Some companies use KPIs (Key Performance Indicators) to track progress and achievements. KPIs are extremely measurable. This helps because it gives you a goal to work for. You also see numerical progress of the things you need to get done. If your company doesn’t do this, you can always try it out yourself and see if it helps you.

Some things you can track:

  • Goals you’ve reached – track with hard data and analytics
  • Difficult situations with co-workers you’ve overcome and how
  • Projects/tasks completed on time and how
  • Times you’ve overcome pressure at work
  • Winning awards, completing seminars, gaining certifications, receiving recognition from clubs or organizations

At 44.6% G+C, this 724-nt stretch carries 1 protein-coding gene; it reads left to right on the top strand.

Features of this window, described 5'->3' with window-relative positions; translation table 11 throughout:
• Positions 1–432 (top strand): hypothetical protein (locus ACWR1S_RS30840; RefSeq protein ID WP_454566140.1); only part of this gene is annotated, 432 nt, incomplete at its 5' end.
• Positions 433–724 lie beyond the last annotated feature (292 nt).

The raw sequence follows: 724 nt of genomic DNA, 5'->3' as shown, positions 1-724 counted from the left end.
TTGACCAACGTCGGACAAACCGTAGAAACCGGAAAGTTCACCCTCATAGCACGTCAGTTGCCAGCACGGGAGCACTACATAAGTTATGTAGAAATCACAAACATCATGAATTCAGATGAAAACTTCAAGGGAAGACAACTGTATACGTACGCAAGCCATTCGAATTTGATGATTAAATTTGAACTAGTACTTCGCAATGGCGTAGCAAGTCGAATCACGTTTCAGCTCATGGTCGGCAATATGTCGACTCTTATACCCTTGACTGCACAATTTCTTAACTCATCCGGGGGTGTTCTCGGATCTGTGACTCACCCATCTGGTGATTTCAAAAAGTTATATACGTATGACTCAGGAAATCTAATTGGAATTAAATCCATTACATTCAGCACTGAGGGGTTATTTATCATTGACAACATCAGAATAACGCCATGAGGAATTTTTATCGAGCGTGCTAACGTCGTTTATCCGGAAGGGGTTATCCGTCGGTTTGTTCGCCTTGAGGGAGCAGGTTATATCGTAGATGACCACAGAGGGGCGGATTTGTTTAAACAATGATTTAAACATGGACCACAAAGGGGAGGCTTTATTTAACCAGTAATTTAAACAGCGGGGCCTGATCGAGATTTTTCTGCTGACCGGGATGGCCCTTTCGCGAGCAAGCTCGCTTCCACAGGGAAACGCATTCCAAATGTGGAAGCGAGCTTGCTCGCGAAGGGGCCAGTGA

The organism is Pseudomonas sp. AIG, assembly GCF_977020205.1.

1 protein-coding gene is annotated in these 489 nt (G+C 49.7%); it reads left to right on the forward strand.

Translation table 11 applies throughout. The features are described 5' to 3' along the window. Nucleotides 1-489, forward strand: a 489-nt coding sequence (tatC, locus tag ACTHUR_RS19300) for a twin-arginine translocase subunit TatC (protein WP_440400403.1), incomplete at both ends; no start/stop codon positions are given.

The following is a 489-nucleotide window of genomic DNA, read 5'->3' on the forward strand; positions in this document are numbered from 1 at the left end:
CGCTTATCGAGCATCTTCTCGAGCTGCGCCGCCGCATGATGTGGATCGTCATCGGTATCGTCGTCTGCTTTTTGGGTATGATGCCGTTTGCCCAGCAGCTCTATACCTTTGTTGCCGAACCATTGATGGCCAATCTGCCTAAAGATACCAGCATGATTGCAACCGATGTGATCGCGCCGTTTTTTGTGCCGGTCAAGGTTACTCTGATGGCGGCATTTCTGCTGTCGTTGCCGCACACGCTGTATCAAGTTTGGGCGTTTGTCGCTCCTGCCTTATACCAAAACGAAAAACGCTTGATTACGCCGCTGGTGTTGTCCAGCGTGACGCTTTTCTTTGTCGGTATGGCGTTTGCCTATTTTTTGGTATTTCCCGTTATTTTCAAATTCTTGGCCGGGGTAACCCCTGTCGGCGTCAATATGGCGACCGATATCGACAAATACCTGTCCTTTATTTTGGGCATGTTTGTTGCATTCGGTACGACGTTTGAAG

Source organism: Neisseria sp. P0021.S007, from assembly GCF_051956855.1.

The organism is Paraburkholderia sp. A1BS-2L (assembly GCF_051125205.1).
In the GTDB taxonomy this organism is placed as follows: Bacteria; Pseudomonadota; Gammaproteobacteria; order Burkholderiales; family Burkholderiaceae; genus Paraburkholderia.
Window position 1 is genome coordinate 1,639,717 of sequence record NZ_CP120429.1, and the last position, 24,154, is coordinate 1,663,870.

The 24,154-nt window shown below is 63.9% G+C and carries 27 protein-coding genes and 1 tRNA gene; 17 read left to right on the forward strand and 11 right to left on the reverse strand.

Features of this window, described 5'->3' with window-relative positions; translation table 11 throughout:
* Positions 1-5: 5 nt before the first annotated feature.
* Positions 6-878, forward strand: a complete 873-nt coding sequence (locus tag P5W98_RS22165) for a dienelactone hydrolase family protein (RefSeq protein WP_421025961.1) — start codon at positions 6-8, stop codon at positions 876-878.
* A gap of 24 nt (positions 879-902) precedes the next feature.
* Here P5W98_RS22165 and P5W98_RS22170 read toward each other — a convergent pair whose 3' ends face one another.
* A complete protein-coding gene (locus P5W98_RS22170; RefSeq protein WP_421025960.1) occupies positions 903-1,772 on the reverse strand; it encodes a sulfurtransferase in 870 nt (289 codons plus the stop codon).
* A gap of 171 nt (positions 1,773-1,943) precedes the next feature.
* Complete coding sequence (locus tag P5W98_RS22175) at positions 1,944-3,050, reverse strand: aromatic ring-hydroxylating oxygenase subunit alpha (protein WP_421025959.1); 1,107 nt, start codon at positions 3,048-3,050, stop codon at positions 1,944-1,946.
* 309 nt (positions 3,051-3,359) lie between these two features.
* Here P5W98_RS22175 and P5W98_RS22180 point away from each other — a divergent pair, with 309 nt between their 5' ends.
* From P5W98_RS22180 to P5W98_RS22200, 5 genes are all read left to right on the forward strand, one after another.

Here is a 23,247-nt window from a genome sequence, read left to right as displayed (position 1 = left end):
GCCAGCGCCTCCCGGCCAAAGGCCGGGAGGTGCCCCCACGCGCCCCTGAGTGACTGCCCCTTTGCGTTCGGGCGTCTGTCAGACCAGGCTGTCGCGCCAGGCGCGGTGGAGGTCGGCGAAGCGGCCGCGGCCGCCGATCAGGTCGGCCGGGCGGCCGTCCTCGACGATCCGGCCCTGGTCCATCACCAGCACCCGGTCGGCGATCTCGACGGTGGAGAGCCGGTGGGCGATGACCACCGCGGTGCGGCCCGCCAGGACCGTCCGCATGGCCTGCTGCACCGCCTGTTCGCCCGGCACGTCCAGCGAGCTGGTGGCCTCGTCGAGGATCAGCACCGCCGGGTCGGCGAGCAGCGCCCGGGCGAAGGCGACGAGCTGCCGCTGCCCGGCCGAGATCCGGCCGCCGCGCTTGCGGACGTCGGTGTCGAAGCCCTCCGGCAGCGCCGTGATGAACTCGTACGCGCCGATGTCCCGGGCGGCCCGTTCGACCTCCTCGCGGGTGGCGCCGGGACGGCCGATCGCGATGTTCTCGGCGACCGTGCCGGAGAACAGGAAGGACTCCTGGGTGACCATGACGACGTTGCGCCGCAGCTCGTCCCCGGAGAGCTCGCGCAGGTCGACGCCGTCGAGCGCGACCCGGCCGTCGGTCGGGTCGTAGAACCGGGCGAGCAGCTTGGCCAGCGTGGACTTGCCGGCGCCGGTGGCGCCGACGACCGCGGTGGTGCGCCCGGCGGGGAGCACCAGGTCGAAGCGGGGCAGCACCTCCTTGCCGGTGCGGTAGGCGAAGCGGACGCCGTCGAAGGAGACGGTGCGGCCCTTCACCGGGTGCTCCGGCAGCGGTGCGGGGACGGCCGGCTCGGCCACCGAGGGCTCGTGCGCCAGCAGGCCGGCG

(Ideas from TopResume.com)

How to track achievements:

  • Keep a journal to track them
  • Record voice memos
  • Note it down on your phone or on apps
  • Write them on your desk calendar at work (or any calendar you have)
  • Jot them down on your planners
  • Add it to your resume/online profiles

Sample of what to note down:
Projects/assignments I completed this week
  • Name/description of project
  • Dates/how long I've been working on it
  • Why it's important to the team/company/myself
Skills I learned
Challenges I overcame
One thing to accomplish next week

So there you have it - three simple things to add to your New Year's Resolutions for work. You can always add more, but starting with just three is a good way to start slowly and not get too overwhelmed.

JANUARY 11, 2019